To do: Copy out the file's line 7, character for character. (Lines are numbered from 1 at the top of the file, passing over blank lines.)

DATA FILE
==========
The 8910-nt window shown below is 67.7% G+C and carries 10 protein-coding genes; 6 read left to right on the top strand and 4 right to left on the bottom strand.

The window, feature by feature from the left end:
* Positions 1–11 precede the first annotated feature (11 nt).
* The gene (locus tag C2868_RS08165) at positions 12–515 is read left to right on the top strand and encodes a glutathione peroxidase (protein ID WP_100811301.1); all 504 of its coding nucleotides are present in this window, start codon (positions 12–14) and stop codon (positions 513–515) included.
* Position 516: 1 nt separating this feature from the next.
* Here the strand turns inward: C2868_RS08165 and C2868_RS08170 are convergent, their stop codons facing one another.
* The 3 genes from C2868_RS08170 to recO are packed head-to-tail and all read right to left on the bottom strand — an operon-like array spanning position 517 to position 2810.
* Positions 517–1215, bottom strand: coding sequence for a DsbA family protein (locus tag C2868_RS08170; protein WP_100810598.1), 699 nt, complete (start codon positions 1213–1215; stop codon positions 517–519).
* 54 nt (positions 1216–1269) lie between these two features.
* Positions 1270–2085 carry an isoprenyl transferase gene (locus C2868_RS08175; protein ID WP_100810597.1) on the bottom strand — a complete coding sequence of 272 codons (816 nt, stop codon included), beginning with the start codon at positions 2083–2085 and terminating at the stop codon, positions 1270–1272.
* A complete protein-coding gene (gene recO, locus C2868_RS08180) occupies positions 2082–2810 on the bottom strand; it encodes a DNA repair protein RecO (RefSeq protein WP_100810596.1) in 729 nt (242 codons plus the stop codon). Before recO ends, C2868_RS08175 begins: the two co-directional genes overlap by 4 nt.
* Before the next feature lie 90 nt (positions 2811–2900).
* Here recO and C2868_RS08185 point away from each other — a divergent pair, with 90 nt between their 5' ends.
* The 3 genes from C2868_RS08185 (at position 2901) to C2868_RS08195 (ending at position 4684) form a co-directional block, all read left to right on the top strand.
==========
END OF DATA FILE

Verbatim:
* The 3 genes from C2868_RS08170 to recO are packed head-to-tail and all read right to left on the bottom strand — an operon-like array spanning position 517 to position 2810.